China to expand production and use of ethanol; 2020 E10 mandate would make China 3rd largest ethanol consumer
Xinhua reports that China’s State Administration of Grain (SAG) said that China will expand production and consumption of bioethanol fuel this year as the country seeks more channels to use corn and grain stockpiles.
Years of government support for corn farmers—paying Chinese corn producers more than twice the international price level until 2016—have left China with a substantial stockpile. To help make use of the excess stock, China in September 2017 announced a plan for nationwide use of E10 gasoline by 2020, up from 11 trial provinces. Achieving this target would require ethanol consumption in China, the largest motor vehicle market in the world, to at least quadruple within the next three years, according to an analysis by the Center for Agricultural and Rural Development (CARD) at Iowa State University.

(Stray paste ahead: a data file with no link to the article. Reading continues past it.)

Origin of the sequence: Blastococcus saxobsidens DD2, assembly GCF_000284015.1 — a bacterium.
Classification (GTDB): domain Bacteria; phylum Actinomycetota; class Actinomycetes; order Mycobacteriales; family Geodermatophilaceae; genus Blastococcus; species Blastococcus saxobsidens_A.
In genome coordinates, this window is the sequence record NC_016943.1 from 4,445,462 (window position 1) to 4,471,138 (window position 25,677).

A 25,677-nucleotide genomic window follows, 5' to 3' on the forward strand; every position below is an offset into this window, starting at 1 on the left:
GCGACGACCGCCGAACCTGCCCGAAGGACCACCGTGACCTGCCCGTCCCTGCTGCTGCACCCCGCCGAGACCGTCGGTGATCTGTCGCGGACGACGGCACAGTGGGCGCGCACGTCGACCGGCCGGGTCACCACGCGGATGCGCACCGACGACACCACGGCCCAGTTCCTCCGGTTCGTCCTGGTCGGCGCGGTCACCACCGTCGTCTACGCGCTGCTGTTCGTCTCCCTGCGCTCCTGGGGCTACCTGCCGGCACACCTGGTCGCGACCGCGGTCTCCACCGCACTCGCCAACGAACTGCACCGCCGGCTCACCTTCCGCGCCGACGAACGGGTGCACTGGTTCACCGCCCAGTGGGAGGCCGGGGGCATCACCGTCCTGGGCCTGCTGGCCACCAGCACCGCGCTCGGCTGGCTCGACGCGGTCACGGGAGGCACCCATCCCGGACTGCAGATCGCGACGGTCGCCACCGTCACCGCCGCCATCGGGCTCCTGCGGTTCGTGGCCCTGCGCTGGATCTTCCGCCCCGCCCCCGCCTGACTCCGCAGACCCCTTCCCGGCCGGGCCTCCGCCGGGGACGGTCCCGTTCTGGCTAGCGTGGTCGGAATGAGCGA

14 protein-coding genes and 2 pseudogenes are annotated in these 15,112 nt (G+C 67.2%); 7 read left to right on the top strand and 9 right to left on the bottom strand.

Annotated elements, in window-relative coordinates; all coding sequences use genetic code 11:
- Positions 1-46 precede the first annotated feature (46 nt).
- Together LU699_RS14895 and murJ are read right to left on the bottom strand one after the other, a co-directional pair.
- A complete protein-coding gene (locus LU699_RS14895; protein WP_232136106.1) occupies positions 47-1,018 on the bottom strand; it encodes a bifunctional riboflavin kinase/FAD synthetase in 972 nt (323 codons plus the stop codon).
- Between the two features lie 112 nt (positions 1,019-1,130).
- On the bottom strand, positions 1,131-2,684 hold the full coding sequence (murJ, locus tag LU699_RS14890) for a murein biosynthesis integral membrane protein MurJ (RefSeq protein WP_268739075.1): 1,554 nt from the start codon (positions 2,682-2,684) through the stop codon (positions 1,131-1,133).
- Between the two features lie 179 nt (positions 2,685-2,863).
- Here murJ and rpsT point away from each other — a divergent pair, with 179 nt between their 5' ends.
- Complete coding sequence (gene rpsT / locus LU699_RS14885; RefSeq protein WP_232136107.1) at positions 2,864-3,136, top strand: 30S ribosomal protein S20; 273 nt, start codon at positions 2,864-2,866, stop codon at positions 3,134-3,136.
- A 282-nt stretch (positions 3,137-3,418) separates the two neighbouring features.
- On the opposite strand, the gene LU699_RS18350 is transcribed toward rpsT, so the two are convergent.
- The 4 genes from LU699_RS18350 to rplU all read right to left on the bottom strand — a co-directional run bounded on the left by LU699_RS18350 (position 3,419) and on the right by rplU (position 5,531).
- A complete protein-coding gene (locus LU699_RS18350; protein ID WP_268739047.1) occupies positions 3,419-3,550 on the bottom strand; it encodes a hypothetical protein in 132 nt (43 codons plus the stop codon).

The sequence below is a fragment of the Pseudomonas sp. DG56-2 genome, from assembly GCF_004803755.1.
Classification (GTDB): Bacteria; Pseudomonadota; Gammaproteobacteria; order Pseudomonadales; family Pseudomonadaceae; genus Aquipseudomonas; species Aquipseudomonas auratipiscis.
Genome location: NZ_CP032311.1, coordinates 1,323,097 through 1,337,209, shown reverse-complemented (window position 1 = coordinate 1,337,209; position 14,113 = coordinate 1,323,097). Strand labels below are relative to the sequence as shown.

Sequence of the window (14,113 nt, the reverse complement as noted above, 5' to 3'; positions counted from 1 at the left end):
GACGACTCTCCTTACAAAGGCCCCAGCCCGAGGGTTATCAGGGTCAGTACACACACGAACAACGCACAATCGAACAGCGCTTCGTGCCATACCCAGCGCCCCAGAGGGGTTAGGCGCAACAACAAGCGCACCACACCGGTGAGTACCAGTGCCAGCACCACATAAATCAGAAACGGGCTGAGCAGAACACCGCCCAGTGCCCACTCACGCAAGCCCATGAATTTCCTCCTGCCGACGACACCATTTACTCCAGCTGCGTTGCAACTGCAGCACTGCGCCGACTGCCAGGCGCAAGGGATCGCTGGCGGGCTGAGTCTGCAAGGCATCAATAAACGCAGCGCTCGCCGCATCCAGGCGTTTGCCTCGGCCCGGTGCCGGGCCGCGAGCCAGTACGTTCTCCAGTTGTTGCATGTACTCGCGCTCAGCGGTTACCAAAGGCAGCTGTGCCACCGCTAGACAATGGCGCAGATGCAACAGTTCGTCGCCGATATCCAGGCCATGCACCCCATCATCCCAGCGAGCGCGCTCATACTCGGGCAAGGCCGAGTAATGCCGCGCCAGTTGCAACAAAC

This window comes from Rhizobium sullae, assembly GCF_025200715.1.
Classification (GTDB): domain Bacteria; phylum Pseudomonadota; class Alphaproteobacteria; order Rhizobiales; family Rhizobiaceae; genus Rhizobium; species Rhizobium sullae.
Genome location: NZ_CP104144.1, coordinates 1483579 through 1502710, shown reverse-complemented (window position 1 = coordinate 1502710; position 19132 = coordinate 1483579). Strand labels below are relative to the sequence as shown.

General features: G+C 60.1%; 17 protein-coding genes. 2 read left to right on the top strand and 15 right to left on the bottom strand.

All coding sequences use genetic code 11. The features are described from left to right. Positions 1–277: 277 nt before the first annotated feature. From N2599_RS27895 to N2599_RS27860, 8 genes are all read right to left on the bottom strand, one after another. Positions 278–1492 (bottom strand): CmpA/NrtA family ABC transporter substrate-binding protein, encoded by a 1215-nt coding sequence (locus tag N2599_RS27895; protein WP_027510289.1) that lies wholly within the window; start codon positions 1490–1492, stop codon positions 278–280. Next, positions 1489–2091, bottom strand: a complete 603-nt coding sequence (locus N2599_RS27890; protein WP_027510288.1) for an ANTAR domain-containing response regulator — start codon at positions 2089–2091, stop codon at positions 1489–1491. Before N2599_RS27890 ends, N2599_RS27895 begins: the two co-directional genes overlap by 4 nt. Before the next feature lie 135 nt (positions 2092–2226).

|China’s end-of-year corn stock estimates (2017/2018 values forecasted). Source: USDA FAS. Click to enlarge.|
SAG said that it will accelerate the use of grain stockpiles and reform grain storage mechanisms to make them more market-oriented. Data from the National Bureau of Statistics showed about 618 million tonnes of grain were produced in 2017, the second highest output recorded.
In 2016, China produced more than one billion gallons of ethanol, making it the fourth-largest ethanol producing country/region in the world after the United States, Brazil, and the European Union. From 2004 to 2016, the average annual production growth rate was 16.8%, according to CARD.
2018 fuel ethanol production is forecast at 1.04 billion gallons US. If China were to meet the 2020 national mandate of E10, it would require an extra 3.6 billion gallons of ethanol, putting the country ahead of the EU to become the worldÆs third-larget ethanol consumer.
The 2017 plan also calls for China to shift renewable fuel production to commercial-scale cellulosic ethanol by 2025. If realized, this, along with China’s ongoing corn sector reform, would fundamentally transform the coarse grains, distillers’ dried grains and ethanol markets in China, according to a 2017 analysis by the US Department of Agriculture (USDA).